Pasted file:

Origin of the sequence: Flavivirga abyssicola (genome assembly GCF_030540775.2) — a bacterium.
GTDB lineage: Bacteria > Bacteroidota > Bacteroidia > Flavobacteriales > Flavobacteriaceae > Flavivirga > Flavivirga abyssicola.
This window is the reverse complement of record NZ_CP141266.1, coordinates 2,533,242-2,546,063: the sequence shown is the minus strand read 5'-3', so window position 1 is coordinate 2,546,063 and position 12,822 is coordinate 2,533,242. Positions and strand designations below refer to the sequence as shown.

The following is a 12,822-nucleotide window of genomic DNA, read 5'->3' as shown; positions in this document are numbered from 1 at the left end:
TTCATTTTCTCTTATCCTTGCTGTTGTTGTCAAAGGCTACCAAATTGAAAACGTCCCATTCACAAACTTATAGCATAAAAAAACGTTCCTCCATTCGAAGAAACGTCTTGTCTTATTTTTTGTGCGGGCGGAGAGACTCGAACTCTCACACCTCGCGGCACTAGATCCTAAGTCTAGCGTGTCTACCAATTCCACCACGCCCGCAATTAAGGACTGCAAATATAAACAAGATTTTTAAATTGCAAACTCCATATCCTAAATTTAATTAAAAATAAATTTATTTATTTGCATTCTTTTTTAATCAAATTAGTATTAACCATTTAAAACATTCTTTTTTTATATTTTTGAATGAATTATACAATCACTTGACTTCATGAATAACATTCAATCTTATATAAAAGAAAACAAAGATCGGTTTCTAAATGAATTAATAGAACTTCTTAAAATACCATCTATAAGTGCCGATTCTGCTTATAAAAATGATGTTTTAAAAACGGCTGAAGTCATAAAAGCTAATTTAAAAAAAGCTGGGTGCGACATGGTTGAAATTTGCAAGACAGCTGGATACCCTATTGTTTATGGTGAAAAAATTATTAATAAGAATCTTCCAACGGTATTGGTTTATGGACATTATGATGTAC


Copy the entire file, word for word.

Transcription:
Origin of the sequence: Flavivirga abyssicola (genome assembly GCF_030540775.2) — a bacterium.
GTDB lineage: Bacteria > Bacteroidota > Bacteroidia > Flavobacteriales > Flavobacteriaceae > Flavivirga > Flavivirga abyssicola.
This window is the reverse complement of record NZ_CP141266.1, coordinates 2,533,242-2,546,063: the sequence shown is the minus strand read 5'-3', so window position 1 is coordinate 2,546,063 and position 12,822 is coordinate 2,533,242. Positions and strand designations below refer to the sequence as shown.

The following is a 12,822-nucleotide window of genomic DNA, read 5'->3' as shown; positions in this document are numbered from 1 at the left end:
TTCATTTTCTCTTATCCTTGCTGTTGTTGTCAAAGGCTACCAAATTGAAAACGTCCCATTCACAAACTTATAGCATAAAAAAACGTTCCTCCATTCGAAGAAACGTCTTGTCTTATTTTTTGTGCGGGCGGAGAGACTCGAACTCTCACACCTCGCGGCACTAGATCCTAAGTCTAGCGTGTCTACCAATTCCACCACGCCCGCAATTAAGGACTGCAAATATAAACAAGATTTTTAAATTGCAAACTCCATATCCTAAATTTAATTAAAAATAAATTTATTTATTTGCATTCTTTTTTAATCAAATTAGTATTAACCATTTAAAACATTCTTTTTTTATATTTTTGAATGAATTATACAATCACTTGACTTCATGAATAACATTCAATCTTATATAAAAGAAAACAAAGATCGGTTTCTAAATGAATTAATAGAACTTCTTAAAATACCATCTATAAGTGCCGATTCTGCTTATAAAAATGATGTTTTAAAAACGGCTGAAGTCATAAAAGCTAATTTAAAAAAAGCTGGGTGCGACATGGTTGAAATTTGCAAGACAGCTGGATACCCTATTGTTTATGGTGAAAAAATTATTAATAAGAATCTTCCAACGGTATTGGTTTATGGACATTATGATGTAC